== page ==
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Abstract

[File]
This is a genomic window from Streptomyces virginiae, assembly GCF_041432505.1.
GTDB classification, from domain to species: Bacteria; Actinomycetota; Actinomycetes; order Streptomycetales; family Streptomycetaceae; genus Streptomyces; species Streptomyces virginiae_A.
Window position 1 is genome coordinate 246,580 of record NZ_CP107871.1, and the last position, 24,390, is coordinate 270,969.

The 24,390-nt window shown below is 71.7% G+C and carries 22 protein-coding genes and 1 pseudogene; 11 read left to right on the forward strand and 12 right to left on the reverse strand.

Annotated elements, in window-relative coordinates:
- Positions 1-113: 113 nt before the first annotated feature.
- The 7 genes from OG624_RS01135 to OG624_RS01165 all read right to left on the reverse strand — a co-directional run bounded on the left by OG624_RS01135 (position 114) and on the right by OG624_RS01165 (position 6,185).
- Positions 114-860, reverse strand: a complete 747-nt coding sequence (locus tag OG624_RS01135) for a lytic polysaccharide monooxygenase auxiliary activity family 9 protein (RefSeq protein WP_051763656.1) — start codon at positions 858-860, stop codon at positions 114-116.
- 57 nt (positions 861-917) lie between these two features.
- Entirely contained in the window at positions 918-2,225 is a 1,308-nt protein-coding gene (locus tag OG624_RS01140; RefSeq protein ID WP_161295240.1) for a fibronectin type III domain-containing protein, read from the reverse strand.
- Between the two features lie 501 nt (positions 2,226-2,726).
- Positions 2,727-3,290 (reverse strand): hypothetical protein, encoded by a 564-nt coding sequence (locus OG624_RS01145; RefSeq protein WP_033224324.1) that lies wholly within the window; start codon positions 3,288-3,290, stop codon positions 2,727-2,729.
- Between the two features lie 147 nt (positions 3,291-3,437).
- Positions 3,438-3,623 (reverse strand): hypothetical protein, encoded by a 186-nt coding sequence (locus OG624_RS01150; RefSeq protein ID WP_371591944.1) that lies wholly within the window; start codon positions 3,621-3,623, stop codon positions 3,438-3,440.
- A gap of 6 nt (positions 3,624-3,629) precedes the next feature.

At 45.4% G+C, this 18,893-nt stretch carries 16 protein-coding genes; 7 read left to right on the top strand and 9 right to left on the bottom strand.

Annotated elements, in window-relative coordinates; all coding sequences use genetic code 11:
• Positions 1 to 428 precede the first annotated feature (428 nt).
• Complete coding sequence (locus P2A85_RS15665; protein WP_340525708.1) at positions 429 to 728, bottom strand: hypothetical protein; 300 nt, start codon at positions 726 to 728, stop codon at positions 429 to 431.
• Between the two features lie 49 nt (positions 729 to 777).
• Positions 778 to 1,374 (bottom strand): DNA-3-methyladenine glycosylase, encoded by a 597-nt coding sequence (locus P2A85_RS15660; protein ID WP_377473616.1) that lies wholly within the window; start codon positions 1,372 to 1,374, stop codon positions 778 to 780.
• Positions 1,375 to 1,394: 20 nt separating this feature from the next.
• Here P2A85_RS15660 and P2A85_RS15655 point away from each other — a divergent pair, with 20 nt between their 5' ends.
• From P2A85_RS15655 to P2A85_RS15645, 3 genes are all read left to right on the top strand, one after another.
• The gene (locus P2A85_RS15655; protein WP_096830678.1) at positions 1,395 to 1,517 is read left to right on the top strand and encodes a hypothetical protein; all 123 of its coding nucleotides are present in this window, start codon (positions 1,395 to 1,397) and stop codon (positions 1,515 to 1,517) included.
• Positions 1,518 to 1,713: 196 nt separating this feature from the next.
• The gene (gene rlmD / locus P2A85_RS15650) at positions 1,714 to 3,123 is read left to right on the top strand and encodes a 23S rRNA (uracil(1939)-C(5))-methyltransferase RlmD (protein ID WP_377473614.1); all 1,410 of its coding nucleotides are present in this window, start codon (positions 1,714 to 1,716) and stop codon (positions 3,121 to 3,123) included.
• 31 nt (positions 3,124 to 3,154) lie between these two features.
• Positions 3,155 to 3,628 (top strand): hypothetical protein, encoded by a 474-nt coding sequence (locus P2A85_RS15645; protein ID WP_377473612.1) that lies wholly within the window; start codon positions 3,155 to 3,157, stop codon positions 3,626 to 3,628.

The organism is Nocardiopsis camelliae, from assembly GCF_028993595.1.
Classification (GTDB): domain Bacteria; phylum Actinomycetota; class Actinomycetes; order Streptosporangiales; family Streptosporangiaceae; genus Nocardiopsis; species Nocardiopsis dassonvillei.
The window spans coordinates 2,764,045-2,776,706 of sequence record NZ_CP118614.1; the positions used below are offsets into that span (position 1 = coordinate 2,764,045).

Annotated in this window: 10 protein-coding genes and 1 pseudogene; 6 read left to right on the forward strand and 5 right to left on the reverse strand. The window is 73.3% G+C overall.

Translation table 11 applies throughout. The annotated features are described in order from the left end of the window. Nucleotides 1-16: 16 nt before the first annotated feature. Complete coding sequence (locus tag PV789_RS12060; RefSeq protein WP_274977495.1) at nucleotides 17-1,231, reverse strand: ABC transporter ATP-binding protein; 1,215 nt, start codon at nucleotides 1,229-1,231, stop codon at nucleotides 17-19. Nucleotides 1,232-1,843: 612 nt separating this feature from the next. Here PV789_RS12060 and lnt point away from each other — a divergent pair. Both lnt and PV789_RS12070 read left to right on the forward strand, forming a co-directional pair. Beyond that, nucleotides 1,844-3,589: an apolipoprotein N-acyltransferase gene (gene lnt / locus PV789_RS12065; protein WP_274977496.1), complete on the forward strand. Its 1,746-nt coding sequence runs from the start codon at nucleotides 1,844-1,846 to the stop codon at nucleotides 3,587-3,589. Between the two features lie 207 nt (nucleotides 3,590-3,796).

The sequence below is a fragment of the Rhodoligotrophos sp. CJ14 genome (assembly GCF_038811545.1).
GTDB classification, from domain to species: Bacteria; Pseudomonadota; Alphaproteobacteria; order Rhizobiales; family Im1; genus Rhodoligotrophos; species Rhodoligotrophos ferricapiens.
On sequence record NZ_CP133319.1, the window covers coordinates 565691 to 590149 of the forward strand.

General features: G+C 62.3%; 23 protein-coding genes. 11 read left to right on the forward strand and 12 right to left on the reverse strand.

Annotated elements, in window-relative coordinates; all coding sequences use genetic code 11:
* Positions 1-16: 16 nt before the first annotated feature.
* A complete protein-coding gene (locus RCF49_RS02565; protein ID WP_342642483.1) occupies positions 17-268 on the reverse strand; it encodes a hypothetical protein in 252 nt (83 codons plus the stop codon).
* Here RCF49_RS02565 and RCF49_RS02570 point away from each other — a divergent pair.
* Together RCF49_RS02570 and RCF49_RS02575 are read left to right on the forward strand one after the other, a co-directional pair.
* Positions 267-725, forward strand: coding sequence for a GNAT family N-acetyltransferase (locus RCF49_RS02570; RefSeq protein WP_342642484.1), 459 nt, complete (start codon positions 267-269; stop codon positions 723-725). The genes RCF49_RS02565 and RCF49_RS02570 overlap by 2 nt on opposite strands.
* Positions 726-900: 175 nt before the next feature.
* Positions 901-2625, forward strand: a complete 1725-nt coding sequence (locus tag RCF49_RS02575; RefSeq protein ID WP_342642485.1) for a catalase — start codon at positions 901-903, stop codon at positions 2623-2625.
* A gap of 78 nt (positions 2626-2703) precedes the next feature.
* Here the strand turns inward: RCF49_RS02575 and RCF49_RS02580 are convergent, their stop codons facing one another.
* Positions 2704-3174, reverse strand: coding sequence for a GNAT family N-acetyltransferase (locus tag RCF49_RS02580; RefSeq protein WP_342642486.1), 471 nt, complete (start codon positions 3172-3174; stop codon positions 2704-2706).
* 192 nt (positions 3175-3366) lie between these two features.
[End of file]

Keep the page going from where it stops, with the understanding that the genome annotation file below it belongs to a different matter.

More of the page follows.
This paper calls for the acknowledgement and institutionalization of an ethic of care into the education of decision-making processes for pre-service teachers. The impetus for this paper came from the author's experiences with teaching a mandatory ethics and law course for pre-service teachers. Over the course of their teaching and as expounded upon in this paper, the authors illustrate how the course goals, aims, objectives and readings ignore discussions on gender in the teaching profession. Using a critical feminist policy analysis, the authors analyse the ethical perspectives taught in the required textbooks. Findings suggest that the absence of the “ethic of care” perpetuates a gender regime and teaching as “women’s work” while ignoring ethical perspectives founded outside of the rational male perspectives. This notion of mandating an ethic of care into the teaching of ethics for pre-service teachers is our attempt to address issues of power and privilege by pointing to a gap in the curriculum of university ethics courses.

 

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